Methyl isobutyl ketone

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Methyl isobutyl ketone
Skeletal formula of methyl isobutyl ketone
Ball-and-stick model of the methyl isobutyl ketone molecule
Names
Preferred IUPAC name
4-Methylpentan-2-one
Other names
4-Methyl-2-pentanone, Isopropylacetone, Hexone, Isobutyl methyl ketone, 2-Methylpropyl methyl ketone, 4-Methyl-2-oxopentane, MIK, Isobutylmethyl ketone, MIBK, Isohexanone
Identifiers
3D model (JSmol)
Abbreviations MIBK
ChEBI
ChEMBL
ChemSpider
ECHA InfoCard 100.003.228 Edit this at Wikidata
EC Number
  • 203-550-1
KEGG
RTECS number
  • SA9275000
UNII
UN number 1245
  • InChI=1S/C6H12O/c1-5(2)4-6(3)7/h5H,4H2,1-3H3 ☒N
    Key: NTIZESTWPVYFNL-UHFFFAOYSA-N ☒N
  • InChI=1/C6H12O/c1-5(2)4-6(3)7/h5H,4H2,1-3H3
    Key: NTIZESTWPVYFNL-UHFFFAOYAQ
  • CC(C)CC(=O)C
Properties
C6H12O
Molar mass 100.16 g/mol
Appearance colorless liquid
Odor pleasant[1]
Density 0.802 g/mL, liquid
Melting point −84.7 °C (−120.5 °F; 188.5 K)
Boiling point 117 to 118 °C (243 to 244 °F; 390 to 391 K)
1.91 g/100 mL (20 °C)
Vapor pressure 16 mmHg (20 °C)[1]
-70.05·10−6 cm3/mol
1.3958
Viscosity 0.58 cP at 20.0 °C
Structure
2.8 D
Hazards
GHS pictograms GHS02: FlammableGHS07: Exclamation mark
GHS Signal word Danger
H225, H319, H332, H335
P210, P233, P240, P241, P242, P243, P261, P264, P271, P280, P303+P361+P353, P304+P312, P304+P340, P305+P351+P338, P312, P337+P313, P370+P378, P403+P233, P403+P235, P405, P501
NFPA 704 (fire diamond)
2
3
Flash point 14 °C (57 °F; 287 K)
449 °C (840 °F; 722 K)
Explosive limits 1.2–8.0% (93 °C)[1]
NIOSH (US health exposure limits):
PEL (Permissible)
TWA 100 ppm (410 mg/m3)[1]
REL (Recommended)
TWA 50 ppm (205 mg/m3) ST 75 ppm (300 mg/m3)[1]
IDLH (Immediate danger)
500 ppm[1]
Related compounds
Related ketones
Methyl isopropyl ketone
2-Pentanone
Diisobutyl ketone
Related compounds
2-Methylpentan-4-ol
Except where otherwise noted, data are given for materials in their standard state (at 25 °C [77 °F], 100 kPa).
☒N verify (what is checkY☒N ?)
Infobox references

Methyl isobutyl ketone (MIBK) is the common name for the organic compound 4-methylpentan-2-one, condensed chemical formula (CH3)2CHCH2C(O)CH3. This colourless liquid, a ketone, is used as a solvent for gums, resins, paints, varnishes, lacquers, and nitrocellulose.[2]

Production

At laboratory scale, MIBK can be produced via a three-step process using acetone as the starting material. Self-condensation, a type of aldol reaction, produces diacetone alcohol,[3] which readily dehydrates to give 4-methylpent-3-en-2-one (commonly, mesityl oxide).[4] Mesityl oxide is then hydrogenated to give MIBK.[5]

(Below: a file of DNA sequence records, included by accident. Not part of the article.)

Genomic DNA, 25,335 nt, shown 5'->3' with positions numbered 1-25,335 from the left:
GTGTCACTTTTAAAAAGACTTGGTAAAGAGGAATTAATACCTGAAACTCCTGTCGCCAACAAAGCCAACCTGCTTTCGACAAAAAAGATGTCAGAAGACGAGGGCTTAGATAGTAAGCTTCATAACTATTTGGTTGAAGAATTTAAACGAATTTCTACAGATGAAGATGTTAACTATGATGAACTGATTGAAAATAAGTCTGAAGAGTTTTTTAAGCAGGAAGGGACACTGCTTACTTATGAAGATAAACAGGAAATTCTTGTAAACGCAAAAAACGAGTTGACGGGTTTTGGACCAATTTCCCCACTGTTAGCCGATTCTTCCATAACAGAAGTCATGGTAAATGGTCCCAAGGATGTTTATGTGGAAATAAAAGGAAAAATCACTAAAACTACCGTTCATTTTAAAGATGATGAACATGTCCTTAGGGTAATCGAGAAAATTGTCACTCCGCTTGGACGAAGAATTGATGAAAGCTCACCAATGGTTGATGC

Synthesis of MIBK from acetone

Industrially, these three steps are combined. Acetone is treated with a strongly acidic, palladium catalyst-doped cation exchange resin under medium pressure of hydrogen.[6] Several million kilograms are produced annually.[5]

Uses

MIBK tank car in Europe.

MIBK is used as a solvent for nitrocellulose, lacquers, and certain polymers and resins.[5]

Precursor to 6PPD

Another major use is as a precursor to N-(1,3-dimethylbutyl)-N'-phenyl-p-phenylene diamine (6PPD), an antiozonant used in tires. 6PPD is prepared by reductive coupling of MIBK with 4-aminodiphenylamine.[7]

Solvent and niche applications

Unlike the other common ketone solvents, acetone and MEK, MIBK has quite low solubility in water, making it useful for liquid-liquid extraction. It has a similar polarity to ethyl acetate, but greater stability towards aqueous acid and base. It can be used to extract gold, silver and other precious metals from cyanide solutions, such as those found at gold mines, to determine the levels of those dissolved metals. Diisobutyl ketone (DIBK), a related lipophilic ketone, is also used for this purpose. Methyl isobutyl ketone is also used as a denaturing agent for denatured alcohol. When mixed with water or isopropyl alcohol MIBK serves as a developer for PMMA electron beam lithography resist. MIBK is used as a solvent for CS in the preparation of the CS spray used currently by American and British police forces.[8][9]

References

  1. ^ a b c d e f NIOSH Pocket Guide to Chemical Hazards. "#0326". National Institute for Occupational Safety and Health (NIOSH).
  2. ^ United States Environmental Protection Agency (September 2016). "Methyl Isobutyl Ketone (Hexone)". Retrieved 2015-12-13.
  3. ^ Conant, J. B.; Tuttle, N. (1921). "Diacetone Alcohol". Organic Syntheses. 1: 45. doi:10.15227/orgsyn.001.0045.
  4. ^ Conant, J. B.; Tuttle, N. (1921). "Mesityl Oxide". Organic Syntheses. 1: 53. doi:10.15227/orgsyn.001.0053.
  5. ^ a b c Stylianos Sifniades, Alan B. Levy, "Acetone" in Ullmann’s Encyclopedia of Industrial Chemistry, Wiley-VCH, Weinheim, 2005.
  6. ^ Uhde GmbH (2005). "Uhde Technology Profile: MIBK" (PDF). Archived from the original (PDF) on 2013-12-03. Retrieved 18 October 2021.
  7. ^ Hans-Wilhelm Engels et al., "Rubber, 4. Chemicals and Additives" in Ullmann's Encyclopedia of Industrial Chemistry, 2007, Wiley-VCH, Weinheim. doi:10.1002/14356007.a23_365.pub2
  8. ^ Peter J Gray; Stark, MM; Gray, P. J; Jones, G R. N (2000). "Is CS spray dangerous? : CS is a particulate spray, not a gas" (Response to editorial). BMJ. 321 (7252): 26. doi:10.1136/bmj.321.7252.46. PMC 1127688. PMID 10939811.
  9. ^ Roger Eardley-Pryor (2017). "A Tear Gas Tale". Science History Institute. Retrieved 2021-02-22.

External links